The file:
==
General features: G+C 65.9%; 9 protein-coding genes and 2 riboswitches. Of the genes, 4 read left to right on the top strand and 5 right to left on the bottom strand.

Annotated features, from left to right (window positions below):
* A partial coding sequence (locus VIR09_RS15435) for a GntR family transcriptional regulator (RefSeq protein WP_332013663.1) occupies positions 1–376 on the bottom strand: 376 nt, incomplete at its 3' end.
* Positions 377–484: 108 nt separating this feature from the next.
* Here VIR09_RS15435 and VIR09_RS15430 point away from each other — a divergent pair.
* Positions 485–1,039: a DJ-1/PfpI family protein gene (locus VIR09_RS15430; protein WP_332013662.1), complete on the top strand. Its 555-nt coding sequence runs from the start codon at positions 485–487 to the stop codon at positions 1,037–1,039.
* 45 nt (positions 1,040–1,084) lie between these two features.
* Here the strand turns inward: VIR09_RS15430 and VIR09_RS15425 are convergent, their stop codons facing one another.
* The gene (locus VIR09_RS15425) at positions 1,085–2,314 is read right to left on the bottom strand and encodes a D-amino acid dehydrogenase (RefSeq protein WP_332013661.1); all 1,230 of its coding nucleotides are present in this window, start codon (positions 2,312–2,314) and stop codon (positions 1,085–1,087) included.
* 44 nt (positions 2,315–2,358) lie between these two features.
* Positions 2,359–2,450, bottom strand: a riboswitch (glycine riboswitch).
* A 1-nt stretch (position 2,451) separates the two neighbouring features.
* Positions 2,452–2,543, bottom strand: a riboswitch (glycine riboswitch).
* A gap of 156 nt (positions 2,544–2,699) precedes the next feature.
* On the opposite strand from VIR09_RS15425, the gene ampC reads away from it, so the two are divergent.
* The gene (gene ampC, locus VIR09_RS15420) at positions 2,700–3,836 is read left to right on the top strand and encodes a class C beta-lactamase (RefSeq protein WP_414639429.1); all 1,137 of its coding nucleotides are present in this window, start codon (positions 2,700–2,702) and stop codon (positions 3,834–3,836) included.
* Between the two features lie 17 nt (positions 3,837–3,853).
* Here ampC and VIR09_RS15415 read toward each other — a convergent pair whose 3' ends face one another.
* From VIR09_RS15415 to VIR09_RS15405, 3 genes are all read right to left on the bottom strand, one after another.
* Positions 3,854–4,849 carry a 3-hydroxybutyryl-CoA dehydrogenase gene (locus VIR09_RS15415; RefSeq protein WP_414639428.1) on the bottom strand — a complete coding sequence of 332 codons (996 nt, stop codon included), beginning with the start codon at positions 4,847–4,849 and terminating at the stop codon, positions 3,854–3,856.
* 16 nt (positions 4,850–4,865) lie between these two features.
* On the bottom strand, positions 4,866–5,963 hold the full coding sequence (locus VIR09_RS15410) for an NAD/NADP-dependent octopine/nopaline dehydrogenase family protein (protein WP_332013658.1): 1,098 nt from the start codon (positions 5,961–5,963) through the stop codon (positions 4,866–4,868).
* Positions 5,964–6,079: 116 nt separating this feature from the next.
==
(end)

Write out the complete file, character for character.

General features: G+C 65.9%; 9 protein-coding genes and 2 riboswitches. Of the genes, 4 read left to right on the top strand and 5 right to left on the bottom strand.

Annotated features, from left to right (window positions below):
* A partial coding sequence (locus VIR09_RS15435) for a GntR family transcriptional regulator (RefSeq protein WP_332013663.1) occupies positions 1–376 on the bottom strand: 376 nt, incomplete at its 3' end.
* Positions 377–484: 108 nt separating this feature from the next.
* Here VIR09_RS15435 and VIR09_RS15430 point away from each other — a divergent pair.
* Positions 485–1,039: a DJ-1/PfpI family protein gene (locus VIR09_RS15430; protein WP_332013662.1), complete on the top strand. Its 555-nt coding sequence runs from the start codon at positions 485–487 to the stop codon at positions 1,037–1,039.
* 45 nt (positions 1,040–1,084) lie between these two features.
* Here the strand turns inward: VIR09_RS15430 and VIR09_RS15425 are convergent, their stop codons facing one another.
* The gene (locus VIR09_RS15425) at positions 1,085–2,314 is read right to left on the bottom strand and encodes a D-amino acid dehydrogenase (RefSeq protein WP_332013661.1); all 1,230 of its coding nucleotides are present in this window, start codon (positions 2,312–2,314) and stop codon (positions 1,085–1,087) included.
* 44 nt (positions 2,315–2,358) lie between these two features.
* Positions 2,359–2,450, bottom strand: a riboswitch (glycine riboswitch).
* A 1-nt stretch (position 2,451) separates the two neighbouring features.
* Positions 2,452–2,543, bottom strand: a riboswitch (glycine riboswitch).
* A gap of 156 nt (positions 2,544–2,699) precedes the next feature.
* On the opposite strand from VIR09_RS15425, the gene ampC reads away from it, so the two are divergent.
* The gene (gene ampC, locus VIR09_RS15420) at positions 2,700–3,836 is read left to right on the top strand and encodes a class C beta-lactamase (RefSeq protein WP_414639429.1); all 1,137 of its coding nucleotides are present in this window, start codon (positions 2,700–2,702) and stop codon (positions 3,834–3,836) included.
* Between the two features lie 17 nt (positions 3,837–3,853).
* Here ampC and VIR09_RS15415 read toward each other — a convergent pair whose 3' ends face one another.
* From VIR09_RS15415 to VIR09_RS15405, 3 genes are all read right to left on the bottom strand, one after another.
* Positions 3,854–4,849 carry a 3-hydroxybutyryl-CoA dehydrogenase gene (locus VIR09_RS15415; RefSeq protein WP_414639428.1) on the bottom strand — a complete coding sequence of 332 codons (996 nt, stop codon included), beginning with the start codon at positions 4,847–4,849 and terminating at the stop codon, positions 3,854–3,856.
* 16 nt (positions 4,850–4,865) lie between these two features.
* On the bottom strand, positions 4,866–5,963 hold the full coding sequence (locus VIR09_RS15410) for an NAD/NADP-dependent octopine/nopaline dehydrogenase family protein (protein WP_332013658.1): 1,098 nt from the start codon (positions 5,961–5,963) through the stop codon (positions 4,866–4,868).
* Positions 5,964–6,079: 116 nt separating this feature from the next.